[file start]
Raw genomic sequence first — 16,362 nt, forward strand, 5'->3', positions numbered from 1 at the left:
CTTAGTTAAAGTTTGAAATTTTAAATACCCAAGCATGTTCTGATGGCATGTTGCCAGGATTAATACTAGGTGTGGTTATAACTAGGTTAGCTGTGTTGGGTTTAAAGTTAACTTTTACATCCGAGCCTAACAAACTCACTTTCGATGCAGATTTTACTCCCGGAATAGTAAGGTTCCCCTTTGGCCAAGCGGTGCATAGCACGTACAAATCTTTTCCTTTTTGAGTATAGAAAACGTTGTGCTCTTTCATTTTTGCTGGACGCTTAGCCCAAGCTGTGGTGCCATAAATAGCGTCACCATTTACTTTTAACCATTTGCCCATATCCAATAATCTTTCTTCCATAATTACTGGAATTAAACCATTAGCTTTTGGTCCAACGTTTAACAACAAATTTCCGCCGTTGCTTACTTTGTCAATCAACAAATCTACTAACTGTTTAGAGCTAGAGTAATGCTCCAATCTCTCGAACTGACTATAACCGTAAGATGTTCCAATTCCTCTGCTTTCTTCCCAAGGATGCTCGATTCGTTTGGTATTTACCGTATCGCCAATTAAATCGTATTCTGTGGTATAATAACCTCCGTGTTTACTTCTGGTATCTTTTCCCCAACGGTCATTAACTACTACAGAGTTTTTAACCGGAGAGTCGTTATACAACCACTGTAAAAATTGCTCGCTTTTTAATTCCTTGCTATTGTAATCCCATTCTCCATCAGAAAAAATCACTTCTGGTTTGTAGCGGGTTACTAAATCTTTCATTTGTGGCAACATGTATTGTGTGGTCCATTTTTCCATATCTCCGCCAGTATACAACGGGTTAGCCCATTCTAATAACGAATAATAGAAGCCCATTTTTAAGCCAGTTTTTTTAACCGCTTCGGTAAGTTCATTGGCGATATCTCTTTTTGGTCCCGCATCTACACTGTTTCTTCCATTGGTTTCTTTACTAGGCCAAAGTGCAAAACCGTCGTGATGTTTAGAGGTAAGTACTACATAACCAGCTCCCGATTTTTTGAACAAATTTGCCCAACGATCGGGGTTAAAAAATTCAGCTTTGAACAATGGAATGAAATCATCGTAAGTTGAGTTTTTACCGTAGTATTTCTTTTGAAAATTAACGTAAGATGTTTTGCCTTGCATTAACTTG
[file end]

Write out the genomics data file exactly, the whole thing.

Raw genomic sequence first — 16,362 nt, forward strand, 5'->3', positions numbered from 1 at the left:
CTTAGTTAAAGTTTGAAATTTTAAATACCCAAGCATGTTCTGATGGCATGTTGCCAGGATTAATACTAGGTGTGGTTATAACTAGGTTAGCTGTGTTGGGTTTAAAGTTAACTTTTACATCCGAGCCTAACAAACTCACTTTCGATGCAGATTTTACTCCCGGAATAGTAAGGTTCCCCTTTGGCCAAGCGGTGCATAGCACGTACAAATCTTTTCCTTTTTGAGTATAGAAAACGTTGTGCTCTTTCATTTTTGCTGGACGCTTAGCCCAAGCTGTGGTGCCATAAATAGCGTCACCATTTACTTTTAACCATTTGCCCATATCCAATAATCTTTCTTCCATAATTACTGGAATTAAACCATTAGCTTTTGGTCCAACGTTTAACAACAAATTTCCGCCGTTGCTTACTTTGTCAATCAACAAATCTACTAACTGTTTAGAGCTAGAGTAATGCTCCAATCTCTCGAACTGACTATAACCGTAAGATGTTCCAATTCCTCTGCTTTCTTCCCAAGGATGCTCGATTCGTTTGGTATTTACCGTATCGCCAATTAAATCGTATTCTGTGGTATAATAACCTCCGTGTTTACTTCTGGTATCTTTTCCCCAACGGTCATTAACTACTACAGAGTTTTTAACCGGAGAGTCGTTATACAACCACTGTAAAAATTGCTCGCTTTTTAATTCCTTGCTATTGTAATCCCATTCTCCATCAGAAAAAATCACTTCTGGTTTGTAGCGGGTTACTAAATCTTTCATTTGTGGCAACATGTATTGTGTGGTCCATTTTTCCATATCTCCGCCAGTATACAACGGGTTAGCCCATTCTAATAACGAATAATAGAAGCCCATTTTTAAGCCAGTTTTTTTAACCGCTTCGGTAAGTTCATTGGCGATATCTCTTTTTGGTCCCGCATCTACACTGTTTCTTCCATTGGTTTCTTTACTAGGCCAAAGTGCAAAACCGTCGTGATGTTTAGAGGTAAGTACTACATAACCAGCTCCCGATTTTTTGAACAAATTTGCCCAACGATCGGGGTTAAAAAATTCAGCTTTGAACAATGGAATGAAATCATCGTAAGTTGAGTTTTTACCGTAGTATTTCTTTTGAAAATTAACGTAAGATGTTTTGCCTTGCATTAACTTG